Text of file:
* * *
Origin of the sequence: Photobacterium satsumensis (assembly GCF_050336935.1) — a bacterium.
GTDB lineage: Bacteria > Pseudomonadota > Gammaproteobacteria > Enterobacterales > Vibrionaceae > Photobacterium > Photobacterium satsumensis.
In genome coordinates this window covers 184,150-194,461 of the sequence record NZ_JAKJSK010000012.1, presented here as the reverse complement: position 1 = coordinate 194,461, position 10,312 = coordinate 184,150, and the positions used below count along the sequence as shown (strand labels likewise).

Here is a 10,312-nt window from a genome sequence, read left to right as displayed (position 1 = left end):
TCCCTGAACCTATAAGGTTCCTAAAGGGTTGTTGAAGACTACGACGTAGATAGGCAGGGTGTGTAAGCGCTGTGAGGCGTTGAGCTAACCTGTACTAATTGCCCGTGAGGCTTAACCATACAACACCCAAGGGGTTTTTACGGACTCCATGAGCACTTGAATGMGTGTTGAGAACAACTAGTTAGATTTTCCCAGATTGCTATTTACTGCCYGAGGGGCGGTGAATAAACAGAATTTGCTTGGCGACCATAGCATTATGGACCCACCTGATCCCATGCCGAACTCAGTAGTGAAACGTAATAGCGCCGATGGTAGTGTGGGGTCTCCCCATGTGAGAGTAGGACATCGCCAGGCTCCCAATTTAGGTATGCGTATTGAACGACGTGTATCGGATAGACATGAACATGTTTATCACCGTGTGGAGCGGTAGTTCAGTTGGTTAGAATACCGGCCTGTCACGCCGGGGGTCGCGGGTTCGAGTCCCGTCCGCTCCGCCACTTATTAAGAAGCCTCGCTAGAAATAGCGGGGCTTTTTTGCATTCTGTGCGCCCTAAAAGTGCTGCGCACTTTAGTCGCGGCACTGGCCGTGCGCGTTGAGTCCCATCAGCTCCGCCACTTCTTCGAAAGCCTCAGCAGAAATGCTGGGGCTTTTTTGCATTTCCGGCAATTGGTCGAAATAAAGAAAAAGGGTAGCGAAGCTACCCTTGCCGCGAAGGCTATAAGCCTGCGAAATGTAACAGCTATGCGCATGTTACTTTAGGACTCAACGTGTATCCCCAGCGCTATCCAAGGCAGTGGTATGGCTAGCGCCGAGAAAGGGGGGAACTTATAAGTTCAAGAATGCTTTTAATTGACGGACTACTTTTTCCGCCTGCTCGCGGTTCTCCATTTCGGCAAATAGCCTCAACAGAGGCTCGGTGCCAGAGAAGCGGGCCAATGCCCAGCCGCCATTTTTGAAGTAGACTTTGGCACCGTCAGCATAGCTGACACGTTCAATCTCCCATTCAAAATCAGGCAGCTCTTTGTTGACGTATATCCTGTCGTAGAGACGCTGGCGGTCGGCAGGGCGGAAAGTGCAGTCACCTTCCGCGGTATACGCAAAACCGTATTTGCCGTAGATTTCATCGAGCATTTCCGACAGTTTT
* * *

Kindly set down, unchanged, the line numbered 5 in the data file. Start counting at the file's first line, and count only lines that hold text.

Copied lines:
TCCCTGAACCTATAAGGTTCCTAAAGGGTTGTTGAAGACTACGACGTAGATAGGCAGGGTGTGTAAGCGCTGTGAGGCGTTGAGCTAACCTGTACTAATTGCCCGTGAGGCTTAACCATACAACACCCAAGGGGTTTTTACGGACTCCATGAGCACTTGAATGMGTGTTGAGAACAACTAGTTAGATTTTCCCAGATTGCTATTTACTGCCYGAGGGGCGGTGAATAAACAGAATTTGCTTGGCGACCATAGCATTATGGACCCACCTGATCCCATGCCGAACTCAGTAGTGAAACGTAATAGCGCCGATGGTAGTGTGGGGTCTCCCCATGTGAGAGTAGGACATCGCCAGGCTCCCAATTTAGGTATGCGTATTGAACGACGTGTATCGGATAGACATGAACATGTTTATCACCGTGTGGAGCGGTAGTTCAGTTGGTTAGAATACCGGCCTGTCACGCCGGGGGTCGCGGGTTCGAGTCCCGTCCGCTCCGCCACTTATTAAGAAGCCTCGCTAGAAATAGCGGGGCTTTTTTGCATTCTGTGCGCCCTAAAAGTGCTGCGCACTTTAGTCGCGGCACTGGCCGTGCGCGTTGAGTCCCATCAGCTCCGCCACTTCTTCGAAAGCCTCAGCAGAAATGCTGGGGCTTTTTTGCATTTCCGGCAATTGGTCGAAATAAAGAAAAAGGGTAGCGAAGCTACCCTTGCCGCGAAGGCTATAAGCCTGCGAAATGTAACAGCTATGCGCATGTTACTTTAGGACTCAACGTGTATCCCCAGCGCTATCCAAGGCAGTGGTATGGCTAGCGCCGAGAAAGGGGGGAACTTATAAGTTCAAGAATGCTTTTAATTGACGGACTACTTTTTCCGCCTGCTCGCGGTTCTCCATTTCGGCAAATAGCCTCAACAGAGGCTCGGTGCCAGAGAAGCGGGCCAATGCCCAGCCGCCATTTTTGAAGTAGACTTTGGCACCGTCAGCATAGCTGACACGTTCAATCTCCCATTCAAAATCAGGCAGCTCTTTGTTGACGTATATCCTGTCGTAGAGACGCTGGCGGTCGGCAGGGCGGAAAGTGCAGTCACCTTCCGCGGTATACGCAAAACCGTATTTGCCGTAGATTTCATCGAGCATTTCCGACAGTTTT